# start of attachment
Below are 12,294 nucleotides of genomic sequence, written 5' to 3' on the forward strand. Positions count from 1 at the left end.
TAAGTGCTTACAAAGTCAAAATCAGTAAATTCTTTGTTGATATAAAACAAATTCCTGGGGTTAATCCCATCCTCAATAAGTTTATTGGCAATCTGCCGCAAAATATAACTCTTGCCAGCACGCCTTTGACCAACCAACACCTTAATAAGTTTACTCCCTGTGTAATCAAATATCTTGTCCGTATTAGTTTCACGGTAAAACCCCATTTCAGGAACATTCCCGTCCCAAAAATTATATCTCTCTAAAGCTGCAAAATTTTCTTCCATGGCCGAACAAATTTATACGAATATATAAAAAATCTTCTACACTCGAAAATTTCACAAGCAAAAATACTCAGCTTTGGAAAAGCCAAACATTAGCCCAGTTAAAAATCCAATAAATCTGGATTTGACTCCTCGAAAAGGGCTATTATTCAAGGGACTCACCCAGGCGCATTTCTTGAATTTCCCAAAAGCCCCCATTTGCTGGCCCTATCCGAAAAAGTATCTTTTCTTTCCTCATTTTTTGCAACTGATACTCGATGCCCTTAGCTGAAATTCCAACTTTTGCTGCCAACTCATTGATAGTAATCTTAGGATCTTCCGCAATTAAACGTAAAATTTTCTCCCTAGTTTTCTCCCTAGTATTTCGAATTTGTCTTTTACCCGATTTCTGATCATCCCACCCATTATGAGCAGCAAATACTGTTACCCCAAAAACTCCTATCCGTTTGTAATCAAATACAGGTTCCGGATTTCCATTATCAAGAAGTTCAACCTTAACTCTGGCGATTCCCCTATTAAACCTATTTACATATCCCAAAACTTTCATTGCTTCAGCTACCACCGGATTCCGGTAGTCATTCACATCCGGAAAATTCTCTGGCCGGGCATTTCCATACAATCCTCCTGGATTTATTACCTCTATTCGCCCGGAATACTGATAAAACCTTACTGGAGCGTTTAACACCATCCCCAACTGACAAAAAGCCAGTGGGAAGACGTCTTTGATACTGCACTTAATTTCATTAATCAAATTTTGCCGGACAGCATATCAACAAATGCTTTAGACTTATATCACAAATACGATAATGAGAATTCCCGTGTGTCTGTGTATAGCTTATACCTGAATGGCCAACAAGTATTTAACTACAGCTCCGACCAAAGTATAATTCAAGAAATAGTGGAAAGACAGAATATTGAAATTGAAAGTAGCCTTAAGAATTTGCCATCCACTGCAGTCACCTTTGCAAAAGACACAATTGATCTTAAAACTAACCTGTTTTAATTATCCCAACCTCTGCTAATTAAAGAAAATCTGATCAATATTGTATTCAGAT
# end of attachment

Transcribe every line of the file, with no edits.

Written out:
Below are 12,294 nucleotides of genomic sequence, written 5' to 3' on the forward strand. Positions count from 1 at the left end.
TAAGTGCTTACAAAGTCAAAATCAGTAAATTCTTTGTTGATATAAAACAAATTCCTGGGGTTAATCCCATCCTCAATAAGTTTATTGGCAATCTGCCGCAAAATATAACTCTTGCCAGCACGCCTTTGACCAACCAACACCTTAATAAGTTTACTCCCTGTGTAATCAAATATCTTGTCCGTATTAGTTTCACGGTAAAACCCCATTTCAGGAACATTCCCGTCCCAAAAATTATATCTCTCTAAAGCTGCAAAATTTTCTTCCATGGCCGAACAAATTTATACGAATATATAAAAAATCTTCTACACTCGAAAATTTCACAAGCAAAAATACTCAGCTTTGGAAAAGCCAAACATTAGCCCAGTTAAAAATCCAATAAATCTGGATTTGACTCCTCGAAAAGGGCTATTATTCAAGGGACTCACCCAGGCGCATTTCTTGAATTTCCCAAAAGCCCCCATTTGCTGGCCCTATCCGAAAAAGTATCTTTTCTTTCCTCATTTTTTGCAACTGATACTCGATGCCCTTAGCTGAAATTCCAACTTTTGCTGCCAACTCATTGATAGTAATCTTAGGATCTTCCGCAATTAAACGTAAAATTTTCTCCCTAGTTTTCTCCCTAGTATTTCGAATTTGTCTTTTACCCGATTTCTGATCATCCCACCCATTATGAGCAGCAAATACTGTTACCCCAAAAACTCCTATCCGTTTGTAATCAAATACAGGTTCCGGATTTCCATTATCAAGAAGTTCAACCTTAACTCTGGCGATTCCCCTATTAAACCTATTTACATATCCCAAAACTTTCATTGCTTCAGCTACCACCGGATTCCGGTAGTCATTCACATCCGGAAAATTCTCTGGCCGGGCATTTCCATACAATCCTCCTGGATTTATTACCTCTATTCGCCCGGAATACTGATAAAACCTTACTGGAGCGTTTAACACCATCCCCAACTGACAAAAAGCCAGTGGGAAGACGTCTTTGATACTGCACTTAATTTCATTAATCAAATTTTGCCGGACAGCATATCAACAAATGCTTTAGACTTATATCACAAATACGATAATGAGAATTCCCGTGTGTCTGTGTATAGCTTATACCTGAATGGCCAACAAGTATTTAACTACAGCTCCGACCAAAGTATAATTCAAGAAATAGTGGAAAGACAGAATATTGAAATTGAAAGTAGCCTTAAGAATTTGCCATCCACTGCAGTCACCTTTGCAAAAGACACAATTGATCTTAAAACTAACCTGTTTTAATTATCCCAACCTCTGCTAATTAAAGAAAATCTGATCAATATTGTATTCAGAT